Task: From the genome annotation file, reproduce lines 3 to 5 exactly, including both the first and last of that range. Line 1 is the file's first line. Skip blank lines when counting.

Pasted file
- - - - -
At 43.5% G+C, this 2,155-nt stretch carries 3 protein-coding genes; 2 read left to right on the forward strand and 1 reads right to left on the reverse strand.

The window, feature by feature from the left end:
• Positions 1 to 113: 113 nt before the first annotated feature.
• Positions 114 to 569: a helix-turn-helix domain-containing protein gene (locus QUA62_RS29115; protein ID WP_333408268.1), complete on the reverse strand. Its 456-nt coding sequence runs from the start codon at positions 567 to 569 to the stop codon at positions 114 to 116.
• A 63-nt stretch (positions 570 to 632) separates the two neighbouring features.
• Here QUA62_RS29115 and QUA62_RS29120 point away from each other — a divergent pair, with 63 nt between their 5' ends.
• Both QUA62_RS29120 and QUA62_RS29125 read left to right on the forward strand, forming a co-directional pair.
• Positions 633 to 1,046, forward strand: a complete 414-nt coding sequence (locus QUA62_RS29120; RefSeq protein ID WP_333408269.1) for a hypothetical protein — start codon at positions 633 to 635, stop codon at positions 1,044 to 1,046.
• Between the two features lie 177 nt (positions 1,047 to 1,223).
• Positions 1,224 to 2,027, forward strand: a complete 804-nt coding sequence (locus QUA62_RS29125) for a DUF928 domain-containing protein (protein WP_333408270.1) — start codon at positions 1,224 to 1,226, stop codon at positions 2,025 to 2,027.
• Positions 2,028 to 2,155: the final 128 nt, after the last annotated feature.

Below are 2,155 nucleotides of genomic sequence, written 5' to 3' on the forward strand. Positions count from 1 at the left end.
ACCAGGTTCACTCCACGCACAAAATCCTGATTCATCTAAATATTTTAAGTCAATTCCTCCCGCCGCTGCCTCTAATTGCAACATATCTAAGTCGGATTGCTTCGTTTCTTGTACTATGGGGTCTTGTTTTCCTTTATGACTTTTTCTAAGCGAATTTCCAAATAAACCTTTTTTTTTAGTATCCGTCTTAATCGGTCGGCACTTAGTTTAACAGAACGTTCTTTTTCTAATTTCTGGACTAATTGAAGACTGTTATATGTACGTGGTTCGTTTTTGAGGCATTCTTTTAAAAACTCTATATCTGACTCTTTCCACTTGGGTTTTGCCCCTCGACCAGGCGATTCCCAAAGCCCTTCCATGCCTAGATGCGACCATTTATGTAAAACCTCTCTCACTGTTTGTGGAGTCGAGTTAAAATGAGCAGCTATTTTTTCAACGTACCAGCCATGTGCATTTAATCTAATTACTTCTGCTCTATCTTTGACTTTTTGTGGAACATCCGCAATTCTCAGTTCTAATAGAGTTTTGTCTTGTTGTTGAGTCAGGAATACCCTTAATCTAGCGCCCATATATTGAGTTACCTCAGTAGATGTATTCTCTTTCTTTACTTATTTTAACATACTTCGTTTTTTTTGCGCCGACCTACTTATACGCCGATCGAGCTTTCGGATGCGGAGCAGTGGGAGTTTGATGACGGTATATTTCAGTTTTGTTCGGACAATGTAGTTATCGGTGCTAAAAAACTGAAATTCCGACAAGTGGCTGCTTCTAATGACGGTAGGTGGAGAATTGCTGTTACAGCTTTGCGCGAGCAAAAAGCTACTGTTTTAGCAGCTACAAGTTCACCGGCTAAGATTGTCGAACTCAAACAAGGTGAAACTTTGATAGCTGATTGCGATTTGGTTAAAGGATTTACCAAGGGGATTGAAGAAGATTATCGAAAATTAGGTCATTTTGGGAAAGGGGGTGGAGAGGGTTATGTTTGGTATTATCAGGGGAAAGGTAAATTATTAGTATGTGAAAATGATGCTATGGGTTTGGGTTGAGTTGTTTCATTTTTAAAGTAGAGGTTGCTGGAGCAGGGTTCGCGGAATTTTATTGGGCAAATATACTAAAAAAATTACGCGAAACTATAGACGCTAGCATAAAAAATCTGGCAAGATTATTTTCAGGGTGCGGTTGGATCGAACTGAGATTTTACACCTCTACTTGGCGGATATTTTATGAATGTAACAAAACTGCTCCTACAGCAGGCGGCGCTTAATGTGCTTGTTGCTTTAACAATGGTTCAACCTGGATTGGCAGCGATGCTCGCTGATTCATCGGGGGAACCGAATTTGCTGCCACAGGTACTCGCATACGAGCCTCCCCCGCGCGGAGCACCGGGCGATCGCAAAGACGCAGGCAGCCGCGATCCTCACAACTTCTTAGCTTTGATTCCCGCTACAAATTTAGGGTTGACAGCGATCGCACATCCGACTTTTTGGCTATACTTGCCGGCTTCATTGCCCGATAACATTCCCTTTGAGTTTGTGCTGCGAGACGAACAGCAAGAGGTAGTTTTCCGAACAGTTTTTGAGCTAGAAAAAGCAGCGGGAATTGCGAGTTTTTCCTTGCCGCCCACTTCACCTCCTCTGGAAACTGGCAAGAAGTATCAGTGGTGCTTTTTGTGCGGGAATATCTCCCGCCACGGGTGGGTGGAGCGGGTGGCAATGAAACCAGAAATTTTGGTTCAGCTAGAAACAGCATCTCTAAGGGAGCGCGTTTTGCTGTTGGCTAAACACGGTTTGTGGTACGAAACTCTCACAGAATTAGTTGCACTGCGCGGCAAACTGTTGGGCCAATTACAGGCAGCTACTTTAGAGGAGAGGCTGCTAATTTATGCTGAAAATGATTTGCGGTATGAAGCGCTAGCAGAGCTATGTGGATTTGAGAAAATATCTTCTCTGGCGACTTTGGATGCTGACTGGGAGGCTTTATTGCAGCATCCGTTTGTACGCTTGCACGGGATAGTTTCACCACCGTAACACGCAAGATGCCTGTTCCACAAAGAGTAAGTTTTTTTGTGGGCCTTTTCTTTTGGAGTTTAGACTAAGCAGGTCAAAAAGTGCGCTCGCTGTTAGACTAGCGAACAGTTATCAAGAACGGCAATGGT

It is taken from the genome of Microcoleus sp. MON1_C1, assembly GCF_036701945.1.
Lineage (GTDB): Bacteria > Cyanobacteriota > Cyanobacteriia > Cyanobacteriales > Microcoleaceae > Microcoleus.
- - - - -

• Positions 1 to 113: 113 nt before the first annotated feature.
• Positions 114 to 569: a helix-turn-helix domain-containing protein gene (locus QUA62_RS29115; protein ID WP_333408268.1), complete on the reverse strand. Its 456-nt coding sequence runs from the start codon at positions 567 to 569 to the stop codon at positions 114 to 116.
• A 63-nt stretch (positions 570 to 632) separates the two neighbouring features.